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A floundering IPL can learn from the English Premier League

Having lost its way, IPL could take some lessons from how the English Premier League transformed itself
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First Published: Thu, Jan 17 2013. 11 18 AM IST
In many ways IPL is fast beginning to resemble the English Football League of yore, before it morphed into the English Premier League (EPL), the gargantuan money-making machine of today. Photo: HT
In many ways IPL is fast beginning to resemble the English Football League of yore, before it morphed into the English Premier League (EPL), the gargantuan money-making machine of today. Photo: HT
Updated: Thu, Jan 17 2013. 11 59 PM IST
Racked by scandals and scams and riven by controversy, the Indian Premier League (IPL) Twenty20 cricket tournament faces an uncertain future. Advertising rates for the sixth season of IPL that’s scheduled to start in April are down 20%. Television viewership, too, has been on a steady decline with data from TAM Media Research showing how TRPs for this version of cricket-on-speed fell from a high of 4.81 in the inaugural 2008 season to about 3.2 for last year’s version. In many ways IPL is fast beginning to resemble the English Football League of yore, before it morphed into the English Premier League (EPL), the gargantuan money-making machine of today.
EPL has had its share of criticism. Mainly that it is a celebration of mediocrity which has done little to make England a competitive team. Tellingly, when FIFA selected its World XI last fortnight, not a single player was from the much vaunted EPL. And if the best Australians stay away to prepare for more important pursuits like the Ashes and the Pakistanis are kept out by politics, IPL too could soon meet the same fate.
English soccer by the late 1980s was in a state of decline with crumbling stadia and hooliganism keeping the fans away while the English First Division league trailed Italy’s Serie A and Spain’s La Liga in attendances and revenues. Which is when all the first division clubs resigned and formed the Premier League in May 1992, inspired largely by the lucrative television deals promised by Sky TV which in 1992, paid £191 million for five years of Premier League television rights a number that by 2007 had surged to £1.7 billion for five years. And the television deals were just the beginning; in 2001, Barclaycard paid £48 million for naming rights of the league, renewing the deal in 2007 for £65.8 million.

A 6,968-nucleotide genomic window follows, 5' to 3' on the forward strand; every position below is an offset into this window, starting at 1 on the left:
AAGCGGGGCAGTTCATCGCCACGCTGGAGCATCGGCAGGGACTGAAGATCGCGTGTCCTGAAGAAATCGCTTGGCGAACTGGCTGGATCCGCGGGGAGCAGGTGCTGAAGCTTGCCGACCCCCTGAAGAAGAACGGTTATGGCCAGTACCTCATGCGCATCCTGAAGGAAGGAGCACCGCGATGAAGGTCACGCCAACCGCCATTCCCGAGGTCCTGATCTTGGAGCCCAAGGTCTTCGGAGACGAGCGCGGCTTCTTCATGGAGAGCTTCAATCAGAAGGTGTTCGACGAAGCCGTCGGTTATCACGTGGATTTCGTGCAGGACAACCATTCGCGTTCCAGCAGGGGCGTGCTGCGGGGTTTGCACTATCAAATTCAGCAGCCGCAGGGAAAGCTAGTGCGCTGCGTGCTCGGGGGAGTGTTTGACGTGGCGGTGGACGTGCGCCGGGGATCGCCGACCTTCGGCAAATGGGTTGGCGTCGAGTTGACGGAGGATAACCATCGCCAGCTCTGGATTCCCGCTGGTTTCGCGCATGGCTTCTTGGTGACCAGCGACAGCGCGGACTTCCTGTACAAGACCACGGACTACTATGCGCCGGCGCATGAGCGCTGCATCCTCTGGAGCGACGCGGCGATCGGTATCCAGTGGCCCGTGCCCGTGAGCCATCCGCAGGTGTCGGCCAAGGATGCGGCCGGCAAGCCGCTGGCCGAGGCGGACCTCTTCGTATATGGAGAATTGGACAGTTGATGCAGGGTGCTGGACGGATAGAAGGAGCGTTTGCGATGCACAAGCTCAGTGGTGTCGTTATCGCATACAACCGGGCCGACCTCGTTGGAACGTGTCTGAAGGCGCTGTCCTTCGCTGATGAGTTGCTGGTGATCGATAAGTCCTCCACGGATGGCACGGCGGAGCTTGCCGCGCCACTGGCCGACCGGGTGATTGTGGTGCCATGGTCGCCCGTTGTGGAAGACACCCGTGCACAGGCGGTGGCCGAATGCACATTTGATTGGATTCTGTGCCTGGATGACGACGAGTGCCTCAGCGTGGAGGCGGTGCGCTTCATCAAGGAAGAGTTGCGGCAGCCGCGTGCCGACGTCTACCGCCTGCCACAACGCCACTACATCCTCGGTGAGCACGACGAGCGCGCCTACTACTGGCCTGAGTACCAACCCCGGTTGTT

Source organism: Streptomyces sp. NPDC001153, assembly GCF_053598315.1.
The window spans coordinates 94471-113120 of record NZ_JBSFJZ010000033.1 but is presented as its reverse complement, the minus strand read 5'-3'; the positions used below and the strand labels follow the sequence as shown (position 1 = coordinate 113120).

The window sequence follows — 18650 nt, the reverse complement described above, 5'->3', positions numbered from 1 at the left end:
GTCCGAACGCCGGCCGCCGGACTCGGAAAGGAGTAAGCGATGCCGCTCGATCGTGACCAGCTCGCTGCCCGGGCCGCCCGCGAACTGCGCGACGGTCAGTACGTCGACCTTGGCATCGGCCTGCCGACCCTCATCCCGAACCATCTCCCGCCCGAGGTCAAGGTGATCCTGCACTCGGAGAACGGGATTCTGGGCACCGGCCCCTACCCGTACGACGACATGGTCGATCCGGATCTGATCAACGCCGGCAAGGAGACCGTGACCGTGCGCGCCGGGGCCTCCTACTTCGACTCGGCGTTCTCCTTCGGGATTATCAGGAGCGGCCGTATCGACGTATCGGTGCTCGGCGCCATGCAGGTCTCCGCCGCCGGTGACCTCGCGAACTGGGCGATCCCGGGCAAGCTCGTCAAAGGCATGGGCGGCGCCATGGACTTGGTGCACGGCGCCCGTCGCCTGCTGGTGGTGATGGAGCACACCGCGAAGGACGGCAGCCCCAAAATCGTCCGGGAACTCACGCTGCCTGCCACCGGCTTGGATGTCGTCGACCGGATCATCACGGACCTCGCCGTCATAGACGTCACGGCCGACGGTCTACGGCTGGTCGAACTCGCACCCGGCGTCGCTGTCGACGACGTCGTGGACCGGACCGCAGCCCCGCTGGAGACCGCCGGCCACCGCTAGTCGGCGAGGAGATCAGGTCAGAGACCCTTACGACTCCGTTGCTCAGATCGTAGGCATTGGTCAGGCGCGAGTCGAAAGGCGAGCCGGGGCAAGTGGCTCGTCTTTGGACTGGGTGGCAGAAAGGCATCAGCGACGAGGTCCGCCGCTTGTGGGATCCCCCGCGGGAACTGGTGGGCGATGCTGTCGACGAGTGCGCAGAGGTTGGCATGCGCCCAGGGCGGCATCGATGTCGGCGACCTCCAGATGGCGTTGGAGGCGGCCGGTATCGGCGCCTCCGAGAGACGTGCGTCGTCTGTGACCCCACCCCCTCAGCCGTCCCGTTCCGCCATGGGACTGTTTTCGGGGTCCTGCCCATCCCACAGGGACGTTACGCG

Twenty years later, the Premier League is the biggest on-going sports event on television with EPL games watched in over 200 countries worldwide. In stadium attendances too have been amazing. Spectators flock to the EPL venues and not just from within Britain. Figures compiled by VisitBritain show that 900,000 football supporters visited Britain last year to watch EPL. These football tourists collectively spent almost a billion dollars.
Just how this change was wrought could be an important tutorial for the IPL bosses if they want the event to become self-sustaining and healthy. Football historian James Walvin writes in his book The only game: Football in our times: “The major English clubs transformed themselves in the 1990s, developing a host of facilities never before seen at football grounds; restaurants, museums, supermarkets—even hotels—all clung to the stadiums like lucrative barnacle.”
Such is the pull of EPL that the money continues to flow in. The new Premier League TV deals kick in this summer—a domestic television deal worth $1.6 billion per season from 2013, and lucrative deals abroad as well with NBC paying $250 million for three years in the US.
It is this spread of the game that is the key lesson for the IPL franchise—bring players from non-test playing nations into the fold. One of the great pleasures of club football is the chance it gives enthusiasts to watch some wonderful talent from countries that are not among the top tier of global soccer. Angolan Manucho Gonçalves who played for Manchester United a few seasons ago, Gaël Bigirimana from Burundi, Emmanuel Adebayor from Togo, have all used the canvas provided by the Premier League to paint their prodigious talent.
In turn, their success has galvanized the game in their home countries. When a Salomon Kalou or Yaya Toure, stars for Chelsea or Manchester City, the collateral benefit is to put Ivory Coast on the football map of the world. With premier league star Didier Drogba leading, the elephants have moved up from being ranked 75 in the world in 2004 to 14 last year.
Ultimately though, it is about building a fan base that is loyal. Manchester United is nothing without its millions of fans worldwide. And it isn’t just about winning teams. When Inter play at the San Siro in Milan, the support is as strong and raucous as when AC Milan with its galaxy of superstars does. For that, a club or a franchise has to seep deep into the local culture. Barcelona’s legion of fans takes delight in the fact that all the players in the current world beating side have come through its brilliant youth development programme. Watching a Ravindra Jadeja bat or a Pawan Negi bowl in IPL isn’t quite the same thing.
Five year after it was set up, IPL is at the cross roads. A look at EPL, the most successful sports league in the world, wouldn’t be a bad idea.
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First Published: Thu, Jan 17 2013. 11 18 AM IST
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